press fit construction kit
I spent a lot of time this week trying out different software. Unfortunately, I had lots of issues getting most of them to work my newer version of Mac OSX. I ended up usig Adobe Illustrator to design my pieces, which is something I already had installed on my computer. Illustrator was pretty frustrating because I couldn't find a way to clone the shapes so I could adjust the size of all the slots with one control. Also, I kept getting 1px lines showing up when I drew white shapes over the black ones to create the slots (even with snap to grid on). I know these lines would have confused the laser cutter, so I had to carefully draw over all of them with larger white shapes. In retrospect, I should have just drawn all these shapes from point using the pen tool so I didn't have to use white shapes at all. Because I couldn't link the size of all the shapes together, I am lucky that the dimensions I chose for the slots worked perfectly on the first try. I think the next thing I will try to install is Rhino or SketchUp, which will most likely work on my computers.

For my kit, I was inspired by mid century wall sculptures, which are usually are composed of simple shapes like rectangles or circles. I thought something like this would work well as a kit because it would be useful to have a piece of art that can be customized to the amount of wall space you have.

Inspiration images:

My first concept sketch:

My kit is made up of long vertical pieces and shorter horizontal pieces and four sizes of slotted triangles.
Though Illustrator can save vector files, because of the way I drew white shapes over black ones, I had to convert my files to png and use the fab modules to create paths for the laser cutter. This worked without any issues.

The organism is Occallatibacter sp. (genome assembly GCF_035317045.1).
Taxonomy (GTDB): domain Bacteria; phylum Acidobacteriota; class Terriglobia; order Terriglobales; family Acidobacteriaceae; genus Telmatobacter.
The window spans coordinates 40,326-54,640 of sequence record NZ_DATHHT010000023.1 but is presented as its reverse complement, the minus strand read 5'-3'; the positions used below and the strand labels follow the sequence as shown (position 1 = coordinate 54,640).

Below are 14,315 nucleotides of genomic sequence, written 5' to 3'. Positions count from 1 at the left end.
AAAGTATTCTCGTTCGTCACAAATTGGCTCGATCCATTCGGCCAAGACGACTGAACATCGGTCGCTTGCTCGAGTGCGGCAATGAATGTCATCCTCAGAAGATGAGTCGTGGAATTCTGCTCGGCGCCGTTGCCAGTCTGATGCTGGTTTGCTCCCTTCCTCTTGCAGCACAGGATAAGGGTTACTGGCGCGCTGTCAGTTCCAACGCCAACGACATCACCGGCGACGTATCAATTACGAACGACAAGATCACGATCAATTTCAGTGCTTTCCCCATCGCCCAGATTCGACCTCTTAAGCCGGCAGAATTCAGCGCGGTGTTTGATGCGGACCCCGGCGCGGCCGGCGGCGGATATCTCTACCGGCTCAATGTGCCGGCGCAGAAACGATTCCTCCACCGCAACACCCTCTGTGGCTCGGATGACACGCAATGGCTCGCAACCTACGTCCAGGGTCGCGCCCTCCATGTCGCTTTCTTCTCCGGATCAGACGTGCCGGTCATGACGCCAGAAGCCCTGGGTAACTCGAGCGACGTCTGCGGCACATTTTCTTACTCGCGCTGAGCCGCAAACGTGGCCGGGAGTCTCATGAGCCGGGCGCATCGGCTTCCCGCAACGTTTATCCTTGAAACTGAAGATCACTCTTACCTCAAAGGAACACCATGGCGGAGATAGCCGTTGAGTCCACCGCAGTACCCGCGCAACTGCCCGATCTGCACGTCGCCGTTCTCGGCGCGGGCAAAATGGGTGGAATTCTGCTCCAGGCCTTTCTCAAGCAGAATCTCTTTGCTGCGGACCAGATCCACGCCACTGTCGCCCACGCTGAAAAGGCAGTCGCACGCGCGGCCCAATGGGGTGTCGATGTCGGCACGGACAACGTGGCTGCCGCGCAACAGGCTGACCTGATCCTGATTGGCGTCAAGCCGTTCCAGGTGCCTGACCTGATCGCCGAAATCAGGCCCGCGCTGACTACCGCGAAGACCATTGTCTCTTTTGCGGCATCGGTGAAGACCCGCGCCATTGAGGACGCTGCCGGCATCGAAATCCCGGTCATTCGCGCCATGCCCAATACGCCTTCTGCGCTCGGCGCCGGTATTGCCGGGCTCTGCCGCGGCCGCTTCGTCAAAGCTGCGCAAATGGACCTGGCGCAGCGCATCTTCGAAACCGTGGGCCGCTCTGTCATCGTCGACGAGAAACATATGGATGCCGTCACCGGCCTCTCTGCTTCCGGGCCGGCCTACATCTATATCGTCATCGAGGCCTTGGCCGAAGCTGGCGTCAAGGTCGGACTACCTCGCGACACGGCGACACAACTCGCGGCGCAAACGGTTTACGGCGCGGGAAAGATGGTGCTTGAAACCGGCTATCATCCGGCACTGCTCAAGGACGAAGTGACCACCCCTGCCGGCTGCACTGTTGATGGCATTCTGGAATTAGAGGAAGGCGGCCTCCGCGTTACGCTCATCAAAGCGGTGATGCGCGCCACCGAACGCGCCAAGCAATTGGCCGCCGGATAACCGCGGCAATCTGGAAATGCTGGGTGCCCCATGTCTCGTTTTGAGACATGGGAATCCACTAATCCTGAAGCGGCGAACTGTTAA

Cutting the pieces went smoothly, but I had a bit of trouble getting the long skinny pieces to pop out. I noticed that I had to pay attention to the power settings because the laser would cut through completely on half of my cardboard but in other areas it wouldn't make it all the way through. Maybe this is because the cardboard is not perfectly flat.

Putting this kit together felt really relaxing and creative, which is what I hoped for. I think it pretty much will look good no matter how you do it.

I didn't completely think through the short horizontal pieces. I should have made different lengths of these, and I should have designed the kit so that these would fit in with other slots on the vertical pieces. All the connections that had two slots put together were really snug, but, in the case where I was just putting a piece of cardboard in one slot, it wasn't very secure. Because of this, my sculpture is not as sturdy as I'd like, but it could still be hung on wall.

My first attempt at putting the pieces together:

If I could do this again, I would use a material that has a nicer edge than corrugated cardboard so I can paint it all (or encrust it with glitter!). I might also vary the angles of the slots to create more visual interest from the side.

As a bonus, I also made stickers with the vinyl cutter! Super easy and fun! I had a small png file with a design containing my initials, SAB. I tried to use fab modules to convert to paths, but I think the image was too small. The paths it computed were very jaggy. I then tried Roland CutStudio, which is the software that comes with the machine. It did a much better job of computing the paths, and my stickers turned out great!